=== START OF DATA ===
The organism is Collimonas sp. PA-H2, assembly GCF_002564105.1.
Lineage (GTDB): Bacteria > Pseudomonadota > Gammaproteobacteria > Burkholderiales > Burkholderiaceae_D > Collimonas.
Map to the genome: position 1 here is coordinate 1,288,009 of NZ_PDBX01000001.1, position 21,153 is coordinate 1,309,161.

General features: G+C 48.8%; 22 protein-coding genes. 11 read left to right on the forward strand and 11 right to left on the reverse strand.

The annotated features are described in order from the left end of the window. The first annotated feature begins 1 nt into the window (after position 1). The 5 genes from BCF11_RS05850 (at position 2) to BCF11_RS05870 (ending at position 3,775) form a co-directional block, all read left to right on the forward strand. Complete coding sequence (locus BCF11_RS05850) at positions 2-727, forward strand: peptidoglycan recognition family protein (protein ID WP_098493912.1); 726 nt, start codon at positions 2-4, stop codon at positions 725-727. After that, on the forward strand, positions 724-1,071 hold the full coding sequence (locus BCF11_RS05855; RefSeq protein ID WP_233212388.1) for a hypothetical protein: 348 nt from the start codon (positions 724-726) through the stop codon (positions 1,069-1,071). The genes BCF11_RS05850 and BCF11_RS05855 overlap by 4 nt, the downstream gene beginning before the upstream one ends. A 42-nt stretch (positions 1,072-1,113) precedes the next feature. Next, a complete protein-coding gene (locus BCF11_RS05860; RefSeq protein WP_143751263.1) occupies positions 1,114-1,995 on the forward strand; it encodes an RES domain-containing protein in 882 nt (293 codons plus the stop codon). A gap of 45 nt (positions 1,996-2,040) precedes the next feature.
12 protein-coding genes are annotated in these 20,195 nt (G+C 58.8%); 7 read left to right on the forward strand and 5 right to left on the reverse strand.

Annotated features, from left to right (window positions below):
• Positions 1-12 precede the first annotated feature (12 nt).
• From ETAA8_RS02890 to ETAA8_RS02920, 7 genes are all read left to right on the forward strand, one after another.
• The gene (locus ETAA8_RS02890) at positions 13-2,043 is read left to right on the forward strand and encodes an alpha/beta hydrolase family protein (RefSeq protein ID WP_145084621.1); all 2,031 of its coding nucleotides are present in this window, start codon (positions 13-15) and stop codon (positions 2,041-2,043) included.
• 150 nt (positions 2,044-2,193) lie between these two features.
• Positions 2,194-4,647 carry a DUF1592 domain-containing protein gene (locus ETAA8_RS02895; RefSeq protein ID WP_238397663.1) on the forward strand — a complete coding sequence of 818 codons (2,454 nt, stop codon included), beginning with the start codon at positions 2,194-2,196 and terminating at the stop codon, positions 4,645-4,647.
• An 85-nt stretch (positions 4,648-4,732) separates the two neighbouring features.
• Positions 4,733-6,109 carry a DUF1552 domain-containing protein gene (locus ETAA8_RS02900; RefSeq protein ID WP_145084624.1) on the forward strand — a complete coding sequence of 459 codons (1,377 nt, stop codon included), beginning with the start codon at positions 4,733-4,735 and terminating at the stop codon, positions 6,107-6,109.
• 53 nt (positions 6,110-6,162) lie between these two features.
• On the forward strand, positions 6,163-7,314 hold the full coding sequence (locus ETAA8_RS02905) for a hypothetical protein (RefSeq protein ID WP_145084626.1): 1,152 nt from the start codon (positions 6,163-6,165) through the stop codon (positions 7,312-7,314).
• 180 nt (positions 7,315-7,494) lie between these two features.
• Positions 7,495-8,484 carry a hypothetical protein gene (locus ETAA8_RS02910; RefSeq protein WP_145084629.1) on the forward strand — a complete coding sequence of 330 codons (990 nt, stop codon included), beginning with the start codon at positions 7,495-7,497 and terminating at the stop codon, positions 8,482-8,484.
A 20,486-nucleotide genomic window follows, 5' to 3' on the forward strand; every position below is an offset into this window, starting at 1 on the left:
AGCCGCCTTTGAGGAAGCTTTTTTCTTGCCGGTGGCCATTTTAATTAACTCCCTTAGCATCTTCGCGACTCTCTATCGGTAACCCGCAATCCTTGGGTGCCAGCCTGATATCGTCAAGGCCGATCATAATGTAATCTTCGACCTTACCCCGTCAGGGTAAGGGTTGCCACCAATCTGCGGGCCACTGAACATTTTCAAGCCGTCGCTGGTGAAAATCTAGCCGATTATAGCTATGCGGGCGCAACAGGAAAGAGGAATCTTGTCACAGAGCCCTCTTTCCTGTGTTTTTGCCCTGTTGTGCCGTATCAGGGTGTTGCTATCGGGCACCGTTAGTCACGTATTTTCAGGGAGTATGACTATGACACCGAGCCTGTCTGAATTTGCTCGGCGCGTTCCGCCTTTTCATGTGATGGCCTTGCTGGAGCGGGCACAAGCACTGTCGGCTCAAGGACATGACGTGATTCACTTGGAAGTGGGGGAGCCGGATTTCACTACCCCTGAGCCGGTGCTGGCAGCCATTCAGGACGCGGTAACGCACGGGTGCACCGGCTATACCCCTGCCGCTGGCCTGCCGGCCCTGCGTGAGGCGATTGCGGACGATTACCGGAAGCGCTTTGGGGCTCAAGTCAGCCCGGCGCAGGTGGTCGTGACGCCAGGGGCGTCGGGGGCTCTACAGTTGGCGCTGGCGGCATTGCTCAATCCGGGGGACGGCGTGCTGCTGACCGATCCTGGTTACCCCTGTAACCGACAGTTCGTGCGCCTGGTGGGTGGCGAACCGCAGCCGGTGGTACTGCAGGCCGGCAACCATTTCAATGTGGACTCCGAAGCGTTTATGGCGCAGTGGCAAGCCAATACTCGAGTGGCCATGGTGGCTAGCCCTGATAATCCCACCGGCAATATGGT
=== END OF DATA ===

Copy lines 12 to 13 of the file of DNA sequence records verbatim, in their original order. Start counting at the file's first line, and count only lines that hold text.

• Positions 2,194-4,647 carry a DUF1592 domain-containing protein gene (locus ETAA8_RS02895; RefSeq protein ID WP_238397663.1) on the forward strand — a complete coding sequence of 818 codons (2,454 nt, stop codon included), beginning with the start codon at positions 2,194-2,196 and terminating at the stop codon, positions 4,645-4,647.
• An 85-nt stretch (positions 4,648-4,732) separates the two neighbouring features.